The second issue is explaining this stopping and seeing (Skt.: samatha-vipassana; Ch.: chih-kuan) so as to promote four kinds of concentration by which to enter the ranks of enlightening beings. One cannot ascend to the sublime states without practice; if you know how to churn, only then can you obtain ghee.

The Lotus Scripture says, “Aspirants to Buddhahood cultivate various practices, seeking enlightenment” There are many methods of practice . . . The general term concentration means tuning, aligning, and stabilizing.

The Great Treatise [Nagarjuna’s “Great Transcendent Wisdom Treatise”] says, “Ability to keep the mind on one point without wavering is called concentration.” The realm of reality is one point; correct seeing [kuan] can stay on it without wavering . . .

This realm of reality is also called enlightenment, and it is also called the “inconceivable realm.” It is also called wisdom, and it is also called not being born and not passing away. Thus all phenomena are not other than the realm of reality; hearing of this nonduality and nondifference, do not give rise to doubt.

If you can see in this way, this is seeing the ten epithets of Buddhas. When seeing Buddha, one does not consider Buddha as Buddha; there is no Buddha to be Buddha, and there is no Buddha-knowledge to know Buddha. Buddha and Buddha-knowledge are nondualistic, unmoving, unfabricated, not in any location yet not unlocated, not in time yet not timeless, not dual yet not nondual, not defiled, not pure. This seeing Buddha is very rarefied; like space, it has no flaw, and it develops right mindfulness.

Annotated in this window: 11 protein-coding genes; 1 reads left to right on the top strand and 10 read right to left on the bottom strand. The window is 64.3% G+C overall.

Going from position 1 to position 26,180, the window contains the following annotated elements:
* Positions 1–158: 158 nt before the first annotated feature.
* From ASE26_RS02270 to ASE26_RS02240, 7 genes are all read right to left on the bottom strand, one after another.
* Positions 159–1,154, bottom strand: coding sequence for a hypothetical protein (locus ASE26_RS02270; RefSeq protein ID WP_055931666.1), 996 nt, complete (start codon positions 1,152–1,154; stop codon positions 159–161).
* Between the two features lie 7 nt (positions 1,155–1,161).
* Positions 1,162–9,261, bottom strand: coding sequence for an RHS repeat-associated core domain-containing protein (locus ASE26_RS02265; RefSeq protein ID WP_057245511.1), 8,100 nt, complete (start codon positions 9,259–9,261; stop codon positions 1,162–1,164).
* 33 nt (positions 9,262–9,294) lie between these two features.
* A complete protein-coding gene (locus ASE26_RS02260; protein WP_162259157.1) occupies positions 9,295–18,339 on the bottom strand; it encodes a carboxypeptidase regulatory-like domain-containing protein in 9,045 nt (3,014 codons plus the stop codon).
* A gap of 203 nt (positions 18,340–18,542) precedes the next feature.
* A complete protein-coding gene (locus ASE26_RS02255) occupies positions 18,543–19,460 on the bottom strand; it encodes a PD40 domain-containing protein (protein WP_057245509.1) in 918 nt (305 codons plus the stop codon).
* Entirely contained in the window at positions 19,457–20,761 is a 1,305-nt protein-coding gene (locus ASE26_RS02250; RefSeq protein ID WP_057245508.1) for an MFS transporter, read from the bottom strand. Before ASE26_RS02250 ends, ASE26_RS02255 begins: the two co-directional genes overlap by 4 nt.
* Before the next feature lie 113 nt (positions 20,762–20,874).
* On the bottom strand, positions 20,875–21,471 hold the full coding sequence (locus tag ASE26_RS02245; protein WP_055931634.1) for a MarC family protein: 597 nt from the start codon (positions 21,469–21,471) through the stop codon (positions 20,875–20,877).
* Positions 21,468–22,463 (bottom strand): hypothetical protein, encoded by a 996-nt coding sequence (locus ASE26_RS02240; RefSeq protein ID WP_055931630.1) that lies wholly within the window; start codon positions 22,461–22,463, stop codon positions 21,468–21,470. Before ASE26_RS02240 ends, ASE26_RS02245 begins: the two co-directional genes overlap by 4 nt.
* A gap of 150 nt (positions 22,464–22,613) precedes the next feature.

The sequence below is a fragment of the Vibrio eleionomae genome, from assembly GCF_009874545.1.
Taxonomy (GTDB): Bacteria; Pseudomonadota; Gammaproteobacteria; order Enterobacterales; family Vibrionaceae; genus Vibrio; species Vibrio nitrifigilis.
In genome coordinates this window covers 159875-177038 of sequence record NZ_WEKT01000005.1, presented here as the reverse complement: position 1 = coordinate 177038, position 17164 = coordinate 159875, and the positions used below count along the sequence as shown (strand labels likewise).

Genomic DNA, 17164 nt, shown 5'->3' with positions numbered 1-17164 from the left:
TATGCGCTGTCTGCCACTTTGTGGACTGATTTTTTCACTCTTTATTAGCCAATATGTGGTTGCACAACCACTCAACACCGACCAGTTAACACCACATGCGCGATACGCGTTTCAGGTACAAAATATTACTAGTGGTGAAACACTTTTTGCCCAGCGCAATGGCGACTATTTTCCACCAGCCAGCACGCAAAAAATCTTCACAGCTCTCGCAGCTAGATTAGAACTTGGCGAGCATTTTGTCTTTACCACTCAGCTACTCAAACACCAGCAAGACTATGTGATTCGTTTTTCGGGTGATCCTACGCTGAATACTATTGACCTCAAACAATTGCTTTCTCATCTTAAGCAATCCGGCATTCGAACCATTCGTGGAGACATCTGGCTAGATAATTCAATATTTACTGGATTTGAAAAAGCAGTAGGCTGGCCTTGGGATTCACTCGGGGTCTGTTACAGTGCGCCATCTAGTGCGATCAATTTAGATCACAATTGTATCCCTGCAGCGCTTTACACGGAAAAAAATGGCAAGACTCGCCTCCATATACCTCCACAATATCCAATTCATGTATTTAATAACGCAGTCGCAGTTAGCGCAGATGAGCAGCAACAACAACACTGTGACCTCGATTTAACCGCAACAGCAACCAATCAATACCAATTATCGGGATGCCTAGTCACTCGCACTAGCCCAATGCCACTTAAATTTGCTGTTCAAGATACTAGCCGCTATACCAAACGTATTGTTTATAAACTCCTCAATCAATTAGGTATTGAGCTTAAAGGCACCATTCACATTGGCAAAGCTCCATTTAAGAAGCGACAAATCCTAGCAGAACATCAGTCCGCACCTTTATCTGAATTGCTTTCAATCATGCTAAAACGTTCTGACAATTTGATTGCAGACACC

Seeing the embellishments of Buddha is like looking into a mirror and seeing one’s own features. First you see one Buddha, then the Buddhas of the ten directions. You do not use magical powers to go see Buddhas; you stay right here and see the Buddhas, hear the Buddhas’ teaching, and get the true meaning . . . You guide all beings toward nirvana, yet do not grasp the characteristics of nirvana . . .


A Postcript on Faith

Hsin, the Chinese character for "faith" does not imply mere belief, but confidence that comes from firsthand experience.

As far as I’m concerned, there is no question that Dogen is one of the premier Buddhist teachers from the past. Not everyone has the same opinion, but that’s their problem.

One thing that I always find rather puzzling, though, is that even within the school Dogen founded, Soto Zen, it seems there is some resistance to, or exception taken with his notion that “just sitting” is the path to awakening, equal to enlightenment. I can’t believe that he meant it to be taken literally, but then I am no expert on Dogen’s teachings, and I’m not even a Zen Buddhist, so I may not know what I am talking about.

But I do know that early in his life, Dogen pondered this question: if one undertakes Buddhist practice with the hope of attaining enlightenment, then after one has achieved that goal why is it necessary to continue to practice? The answer he arrived at was that practice (zazen or meditation) and enlightenment were identical (shusho ichinyo, literally “practice and enlightenment are one’).